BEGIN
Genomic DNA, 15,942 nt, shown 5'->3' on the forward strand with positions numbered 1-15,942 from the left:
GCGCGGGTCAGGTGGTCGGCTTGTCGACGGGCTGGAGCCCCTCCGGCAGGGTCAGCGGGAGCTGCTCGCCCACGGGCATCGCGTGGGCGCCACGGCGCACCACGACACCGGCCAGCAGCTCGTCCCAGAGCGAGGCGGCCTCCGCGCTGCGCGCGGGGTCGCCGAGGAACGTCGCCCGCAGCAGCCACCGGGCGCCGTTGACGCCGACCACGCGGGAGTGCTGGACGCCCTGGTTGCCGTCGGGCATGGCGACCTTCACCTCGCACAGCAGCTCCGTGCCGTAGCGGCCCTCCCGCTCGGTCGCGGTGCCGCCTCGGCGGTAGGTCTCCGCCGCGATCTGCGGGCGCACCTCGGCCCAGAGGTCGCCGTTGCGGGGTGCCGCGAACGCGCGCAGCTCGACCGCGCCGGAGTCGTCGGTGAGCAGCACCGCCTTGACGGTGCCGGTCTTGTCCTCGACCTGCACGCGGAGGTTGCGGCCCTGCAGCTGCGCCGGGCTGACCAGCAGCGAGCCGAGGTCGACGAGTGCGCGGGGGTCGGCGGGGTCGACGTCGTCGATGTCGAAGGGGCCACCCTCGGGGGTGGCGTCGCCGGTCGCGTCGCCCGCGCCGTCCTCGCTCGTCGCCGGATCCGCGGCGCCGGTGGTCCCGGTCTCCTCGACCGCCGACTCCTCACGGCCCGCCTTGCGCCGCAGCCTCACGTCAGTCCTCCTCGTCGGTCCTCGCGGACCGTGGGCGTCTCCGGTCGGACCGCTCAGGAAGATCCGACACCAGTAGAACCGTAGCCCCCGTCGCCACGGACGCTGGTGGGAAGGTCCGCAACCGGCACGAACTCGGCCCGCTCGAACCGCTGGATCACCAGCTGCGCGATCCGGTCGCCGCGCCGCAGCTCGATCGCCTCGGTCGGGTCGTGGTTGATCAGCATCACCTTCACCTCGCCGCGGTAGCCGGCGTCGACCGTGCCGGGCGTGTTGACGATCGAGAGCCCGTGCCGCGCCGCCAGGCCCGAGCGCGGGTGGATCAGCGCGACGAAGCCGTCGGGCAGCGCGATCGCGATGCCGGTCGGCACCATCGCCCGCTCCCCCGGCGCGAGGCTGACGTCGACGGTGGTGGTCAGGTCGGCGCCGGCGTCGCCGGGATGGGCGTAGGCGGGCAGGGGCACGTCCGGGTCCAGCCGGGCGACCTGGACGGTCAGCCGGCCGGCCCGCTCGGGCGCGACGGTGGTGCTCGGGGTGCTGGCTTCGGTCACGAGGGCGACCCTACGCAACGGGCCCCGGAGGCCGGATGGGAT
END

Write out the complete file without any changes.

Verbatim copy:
Genomic DNA, 15,942 nt, shown 5'->3' on the forward strand with positions numbered 1-15,942 from the left:
GCGCGGGTCAGGTGGTCGGCTTGTCGACGGGCTGGAGCCCCTCCGGCAGGGTCAGCGGGAGCTGCTCGCCCACGGGCATCGCGTGGGCGCCACGGCGCACCACGACACCGGCCAGCAGCTCGTCCCAGAGCGAGGCGGCCTCCGCGCTGCGCGCGGGGTCGCCGAGGAACGTCGCCCGCAGCAGCCACCGGGCGCCGTTGACGCCGACCACGCGGGAGTGCTGGACGCCCTGGTTGCCGTCGGGCATGGCGACCTTCACCTCGCACAGCAGCTCCGTGCCGTAGCGGCCCTCCCGCTCGGTCGCGGTGCCGCCTCGGCGGTAGGTCTCCGCCGCGATCTGCGGGCGCACCTCGGCCCAGAGGTCGCCGTTGCGGGGTGCCGCGAACGCGCGCAGCTCGACCGCGCCGGAGTCGTCGGTGAGCAGCACCGCCTTGACGGTGCCGGTCTTGTCCTCGACCTGCACGCGGAGGTTGCGGCCCTGCAGCTGCGCCGGGCTGACCAGCAGCGAGCCGAGGTCGACGAGTGCGCGGGGGTCGGCGGGGTCGACGTCGTCGATGTCGAAGGGGCCACCCTCGGGGGTGGCGTCGCCGGTCGCGTCGCCCGCGCCGTCCTCGCTCGTCGCCGGATCCGCGGCGCCGGTGGTCCCGGTCTCCTCGACCGCCGACTCCTCACGGCCCGCCTTGCGCCGCAGCCTCACGTCAGTCCTCCTCGTCGGTCCTCGCGGACCGTGGGCGTCTCCGGTCGGACCGCTCAGGAAGATCCGACACCAGTAGAACCGTAGCCCCCGTCGCCACGGACGCTGGTGGGAAGGTCCGCAACCGGCACGAACTCGGCCCGCTCGAACCGCTGGATCACCAGCTGCGCGATCCGGTCGCCGCGCCGCAGCTCGATCGCCTCGGTCGGGTCGTGGTTGATCAGCATCACCTTCACCTCGCCGCGGTAGCCGGCGTCGACCGTGCCGGGCGTGTTGACGATCGAGAGCCCGTGCCGCGCCGCCAGGCCCGAGCGCGGGTGGATCAGCGCGACGAAGCCGTCGGGCAGCGCGATCGCGATGCCGGTCGGCACCATCGCCCGCTCCCCCGGCGCGAGGCTGACGTCGACGGTGGTGGTCAGGTCGGCGCCGGCGTCGCCGGGATGGGCGTAGGCGGGCAGGGGCACGTCCGGGTCCAGCCGGGCGACCTGGACGGTCAGCCGGCCGGCCCGCTCGGGCGCGACGGTGGTGCTCGGGGTGCTGGCTTCGGTCACGAGGGCGACCCTACGCAACGGGCCCCGGAGGCCGGATGGGAT